They woke up in a nightmare world
Of craven mediocrity

They said, "We're coming out of the black patch!
We're coming out of the pocket!
We're calling into question
Such virtue gone to seed!"

User avatar
therewillbeblus
Joined: Tue Dec 22, 2015 3:40 pm

Re: Vox Lux (Brady Corbet, 2018)

#75 Post by therewillbeblus » Thu Jan 30, 2020 7:45 pm

mfunk9786 wrote:
Thu Jan 30, 2020 6:33 pm
therewillbeblus wrote:
Thu Jan 30, 2020 5:48 pm
The greatest strength of this film for me is how Corbet weaponizes ambiguity into the most peripheral outlook of our socially constructed world. It's the only film I can think of that holds a nihilistic worldview in one hand and leaves brief pockets of – not hope, or optimism, but passion? Desire? Energy? - for subjective meaning in art, in the other. However, even these classically opposing views are ambiguous... the film is not clearly nihilistic and waves its right to place such a worldview on our protagonist and post-9/11 subjectivity rather than objectivity; and regarding the alternative of making meaning out of life in art, well the people in the audience at Celeste’s concert at the end can be viewed across a spectrum of problematic as passive audiences distracting themselves from the problems of the world in idolization and art, all the way to as a strength in finding meaning and brief moments of pleasure, or even relief, in art.
I don't think it's nihilism, I really don't. I do think Corbet is looking at the audience at the end and asking the audience why they're supposed to consider the society they inhabit as enough for them. By no means is he saying that they shouldn't have an escape in the form of Celeste's music, but the key question there for me is: why should this be less an escape and more of an identity? Why shouldn't they feel utterly hopeless, especially because their idol has taken the form of such a flawed being? Almost all of the structures of modern society have failed in some way, and pop idolatry is no substitute for a feeling of community with one another, but instead we see an audience of people all staring at one point - and that point happens to be incredibly hollow and mediocre in every conceivable way. Does that mean they don't deserve to be entertained? Of course not. But it does not bode well for them, either. At some point distracting yourself from the problems of the world becomes putting your energies into something that can't fix those problems, and lets those problems grow. We've already seen some signs that this might be improving, but when Corbet wrote and made the film he must have been feeling this quite strongly, and there is an epidemic of loneliness and aimlessness in post-9/11 society that is less explosive than degenerative like a disease.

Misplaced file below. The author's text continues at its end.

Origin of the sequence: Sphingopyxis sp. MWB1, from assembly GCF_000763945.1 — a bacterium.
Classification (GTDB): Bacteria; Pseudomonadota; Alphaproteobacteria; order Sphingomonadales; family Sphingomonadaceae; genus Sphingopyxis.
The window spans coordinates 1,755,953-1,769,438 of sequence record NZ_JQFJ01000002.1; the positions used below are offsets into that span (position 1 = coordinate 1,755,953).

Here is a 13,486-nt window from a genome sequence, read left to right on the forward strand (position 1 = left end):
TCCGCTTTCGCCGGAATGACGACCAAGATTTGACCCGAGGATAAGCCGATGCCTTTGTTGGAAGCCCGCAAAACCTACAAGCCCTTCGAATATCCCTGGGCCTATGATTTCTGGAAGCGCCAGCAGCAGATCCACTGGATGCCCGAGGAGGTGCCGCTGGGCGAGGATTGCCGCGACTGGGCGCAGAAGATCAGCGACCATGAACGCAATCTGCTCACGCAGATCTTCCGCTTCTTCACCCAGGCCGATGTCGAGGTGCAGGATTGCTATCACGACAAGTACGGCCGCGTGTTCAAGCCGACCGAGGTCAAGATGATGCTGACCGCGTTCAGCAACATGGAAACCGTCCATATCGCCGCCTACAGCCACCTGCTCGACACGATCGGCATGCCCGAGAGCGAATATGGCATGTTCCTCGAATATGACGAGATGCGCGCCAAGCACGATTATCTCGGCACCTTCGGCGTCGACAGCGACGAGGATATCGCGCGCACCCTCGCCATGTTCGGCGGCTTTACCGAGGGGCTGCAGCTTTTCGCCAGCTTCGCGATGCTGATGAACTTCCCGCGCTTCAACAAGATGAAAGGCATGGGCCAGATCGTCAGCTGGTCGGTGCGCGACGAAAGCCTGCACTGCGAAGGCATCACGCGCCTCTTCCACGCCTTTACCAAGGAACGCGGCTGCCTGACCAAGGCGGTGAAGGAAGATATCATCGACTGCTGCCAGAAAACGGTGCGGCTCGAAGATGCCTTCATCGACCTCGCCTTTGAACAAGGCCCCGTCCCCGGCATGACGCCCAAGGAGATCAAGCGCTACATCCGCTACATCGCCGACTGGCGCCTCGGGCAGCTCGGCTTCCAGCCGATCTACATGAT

I don't think Corbet is arguing in any way for 'pure' nihilism either (well, I don't think he's arguing anything really) but I meant that he is presenting it as one extreme at the end of a spectrum that has extra dimensions by which he views the vague concepts of life and its meaning, especially considering the elements that multiply said dimensions when you have a history and culture that builds on itself through a lack of facing the problems and hiding from that discomfort. To your point, I think the audience you talk about is emblematic of such a state of the world as well through this history of suppression, and the result is a potential social apocalypse. But I also don't think he presents any opinion on where 'distracting oneself from the problem' should stop and where 'facing it' should begin, or blueprint onto 'how,' and instead just presents the world 'as is,' which is why the film succeeds so well because it moves from turning into a typical didactic message movie to a forced subjective assessment of asking ourselves questions that elicit only the most personal answers.
SpoilerShow
I think a key moment in the film is when Celeste is driving to the final show, sees the sunset and forces a memory by dragging her daughter from the car to the beach. Her intentions are so pure and in a respect- this is Celeste finding subjective meaning in life, and basking at a beauty in this world that one can not explain (obviously science can explain why the sun sets, but I mean, why is it so pretty and why does it affect us pleasurably). However, in contrast to the natural wonder of this moment, there is an artificiality: it's a forced, desperate attempt to have a 'moment,' Celeste is on drugs, literally artificially dosed with serotonin and dopamine levels. But the intent of the moment - that vulnerable pining for connection and meaning - is as authentic as it gets. This scene has all the complexity of human experience, layers of honesty coating lies which coat more raw honesty, truths and falsehoods; but really, like the nihilistic-meaningful spectrum, it lies somewhere in between and to the right, or left, or on another dimension than what we can articulate, and Corbet is humble enough to allow it to stay there.